Alina has escaped from the Darkling’s clutches with her childhood friend and true love, Mal. Living in a new country with the hopes of disappearing, the two don’t get much of a reprieve; the Darkling soon capture them once again. With the help of the sly foxlike captain, Sturmhond, and the rest of his crew, they escape from the Darkling and all of the Grisha that defected to his side when he tried to overthrow the King. With the King sick, the Apparat missing and raising a cult to follow “Sankta Alina,” and the Darkling all but abandoning his control of Ravka, the country has little leadership. It’s up to Alina and her friends to control the Second Army and mount an attack against the Darkling, who has showed an interesting, and frightening, new power. Meanwhile, Alina must fight against her growing internal corruption as her power grows stronger and she feels more and more alienated from humanity. Will Alina be able to defeat the Darkling and save all of Ravka? When the time comes, will she even want to?

            Told from the point-of-view of Alina, as was the first book, you can’t help but feel attached to her. She has an amazing power, she can fight pretty well, and she always means well. Well, most of the time, anyway. What was most impressive about her character though, was something that Bardugo did extraordinarily well. She showed Alina’s slow descent into corruptness in a way that wasn’t obvious. It wasn’t like there was a single dark statement thrown into a bunch of cheery sentiments that blatantly stated “oh, look how what she wants to think now is so different from what she normally thinks.” No, none of that. It was subtle, but I could still pick it up while I was reading it, and it was really skillfully done and awesome.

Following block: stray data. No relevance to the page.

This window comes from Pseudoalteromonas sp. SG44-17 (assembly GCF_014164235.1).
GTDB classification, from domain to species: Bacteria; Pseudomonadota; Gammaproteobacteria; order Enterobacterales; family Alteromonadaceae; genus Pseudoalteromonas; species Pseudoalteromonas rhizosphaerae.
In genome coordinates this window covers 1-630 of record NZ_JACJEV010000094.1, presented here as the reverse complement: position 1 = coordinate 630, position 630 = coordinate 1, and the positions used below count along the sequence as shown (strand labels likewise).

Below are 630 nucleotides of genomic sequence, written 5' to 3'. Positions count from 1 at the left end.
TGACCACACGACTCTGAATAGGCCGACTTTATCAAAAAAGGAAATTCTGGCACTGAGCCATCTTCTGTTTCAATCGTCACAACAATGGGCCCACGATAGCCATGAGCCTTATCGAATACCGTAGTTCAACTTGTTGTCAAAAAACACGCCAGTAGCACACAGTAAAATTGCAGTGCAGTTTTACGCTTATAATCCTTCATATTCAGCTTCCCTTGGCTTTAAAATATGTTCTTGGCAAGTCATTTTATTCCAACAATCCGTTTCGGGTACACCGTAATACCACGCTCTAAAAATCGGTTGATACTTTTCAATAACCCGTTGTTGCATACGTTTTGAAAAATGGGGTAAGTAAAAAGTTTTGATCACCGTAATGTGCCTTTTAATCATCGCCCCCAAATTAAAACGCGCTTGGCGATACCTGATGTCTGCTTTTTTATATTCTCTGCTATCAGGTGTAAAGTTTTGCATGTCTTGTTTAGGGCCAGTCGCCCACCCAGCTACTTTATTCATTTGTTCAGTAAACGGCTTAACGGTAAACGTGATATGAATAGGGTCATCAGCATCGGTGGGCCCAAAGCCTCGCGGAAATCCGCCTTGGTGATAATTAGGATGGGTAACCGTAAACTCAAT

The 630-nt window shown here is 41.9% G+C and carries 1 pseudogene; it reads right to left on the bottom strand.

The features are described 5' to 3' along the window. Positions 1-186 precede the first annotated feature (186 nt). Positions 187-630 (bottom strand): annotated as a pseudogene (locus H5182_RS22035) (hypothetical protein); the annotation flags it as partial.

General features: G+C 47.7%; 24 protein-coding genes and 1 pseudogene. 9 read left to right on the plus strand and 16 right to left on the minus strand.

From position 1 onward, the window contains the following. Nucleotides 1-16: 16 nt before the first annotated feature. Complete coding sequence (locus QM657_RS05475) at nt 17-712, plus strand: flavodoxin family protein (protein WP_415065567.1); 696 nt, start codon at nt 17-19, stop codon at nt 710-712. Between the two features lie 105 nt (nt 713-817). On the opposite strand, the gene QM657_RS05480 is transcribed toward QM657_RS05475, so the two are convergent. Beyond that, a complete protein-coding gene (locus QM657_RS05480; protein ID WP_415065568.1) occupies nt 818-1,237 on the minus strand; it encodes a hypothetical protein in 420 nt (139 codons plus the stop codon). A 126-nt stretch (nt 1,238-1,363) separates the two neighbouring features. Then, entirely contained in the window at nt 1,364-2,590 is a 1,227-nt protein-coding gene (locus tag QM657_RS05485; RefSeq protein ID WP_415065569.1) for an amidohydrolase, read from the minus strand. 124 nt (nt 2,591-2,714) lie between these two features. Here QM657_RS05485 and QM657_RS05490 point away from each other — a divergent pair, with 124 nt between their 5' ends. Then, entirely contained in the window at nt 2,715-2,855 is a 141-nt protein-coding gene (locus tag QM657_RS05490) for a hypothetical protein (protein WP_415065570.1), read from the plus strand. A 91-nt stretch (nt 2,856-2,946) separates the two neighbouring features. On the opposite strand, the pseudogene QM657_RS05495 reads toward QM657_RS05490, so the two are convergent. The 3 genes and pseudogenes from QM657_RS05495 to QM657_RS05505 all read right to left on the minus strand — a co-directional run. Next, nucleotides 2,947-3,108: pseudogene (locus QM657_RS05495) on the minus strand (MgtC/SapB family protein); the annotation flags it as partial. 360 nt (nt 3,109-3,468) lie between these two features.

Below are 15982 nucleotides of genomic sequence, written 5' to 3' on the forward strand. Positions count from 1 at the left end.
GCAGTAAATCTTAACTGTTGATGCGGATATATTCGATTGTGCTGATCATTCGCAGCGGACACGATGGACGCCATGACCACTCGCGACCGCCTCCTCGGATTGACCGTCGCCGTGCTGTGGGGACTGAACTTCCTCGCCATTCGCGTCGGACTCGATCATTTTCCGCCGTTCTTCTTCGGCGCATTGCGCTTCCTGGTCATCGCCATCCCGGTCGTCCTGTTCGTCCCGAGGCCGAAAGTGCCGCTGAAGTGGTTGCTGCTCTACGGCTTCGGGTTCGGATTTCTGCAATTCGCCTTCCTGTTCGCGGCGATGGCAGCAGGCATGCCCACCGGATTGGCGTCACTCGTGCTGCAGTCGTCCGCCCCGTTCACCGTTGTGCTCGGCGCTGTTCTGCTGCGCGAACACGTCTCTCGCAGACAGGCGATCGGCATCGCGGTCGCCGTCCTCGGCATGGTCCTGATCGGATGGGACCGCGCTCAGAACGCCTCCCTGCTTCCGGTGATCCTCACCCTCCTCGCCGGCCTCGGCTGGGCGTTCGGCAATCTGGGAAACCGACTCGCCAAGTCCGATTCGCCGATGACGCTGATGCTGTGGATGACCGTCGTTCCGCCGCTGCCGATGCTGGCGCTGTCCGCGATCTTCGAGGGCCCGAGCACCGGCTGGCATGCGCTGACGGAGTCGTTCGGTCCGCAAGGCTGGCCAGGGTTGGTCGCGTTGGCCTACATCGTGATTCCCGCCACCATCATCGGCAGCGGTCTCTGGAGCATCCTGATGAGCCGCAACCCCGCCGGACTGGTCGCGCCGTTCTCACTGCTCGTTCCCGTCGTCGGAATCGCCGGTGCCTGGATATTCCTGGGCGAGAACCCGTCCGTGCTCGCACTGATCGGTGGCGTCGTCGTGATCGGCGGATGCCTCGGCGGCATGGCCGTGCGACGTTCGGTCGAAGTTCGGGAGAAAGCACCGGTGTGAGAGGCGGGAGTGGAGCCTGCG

Mal kind of annoyed me in this book. Like to the point where I wanted Alina to be with the Darkling and love him forever. I mean, I’ve actually been thinking that the whole time, but who hasn’t, honestly? It’s obvious Alina and the Darkling are perfect for each other, but I digress… Right, Mal. He was really possessive and cranky, but I guess I’ll let him off the hook considering the number of times he was almost killed and his entire life destroyed, but still. Sometimes, I just did not appreciate his attitude, but I think the point of him acting so annoyingly was so that it would show just how different Alina is becoming from the rest of human kind. Not that all human kind are annoying and cranky, but… I don’t know I’m just going to stop there before I dig myself a deeper hole.

            Sturmhond/Nikolai was my favorite character, perhaps of all time. He was absolutely AMAZING. He was hilarious all the time, to the point where I would actually burst out laughing. He was wise even though he was young (and gave great advice on how to be a leader, honestly), slightly ruthless and slightly sweet, just an awesome character all around. Plus, he’s a prince and a mighty good one, at that. However, he was a bit deceptive and sneaky for my taste, but everyone has their flaws, right? I say Alina should forget Mal and just become a queen with Nikolai… At least that’s what I’d do if the whole Darkling thing didn’t work out.

            Both the story and the writing were phenomenal. Bardugo can write anything and I would love it. Her humor is so similar to my own that I can’t help but laugh out loud at some of the jokes she makes and the things she says. I want to be best friends with her; I think we’d get along really well. Anyway, the story had just the right balance between action and dialogue, just as Shadow and Bone did. Her diction brought the book to life before my very eyes and I absolutely loved the Russian influence in the book. I really have nothing bad to say about this book. AMAZING!!

SO MUCH LOVE!! 5 Smileys!!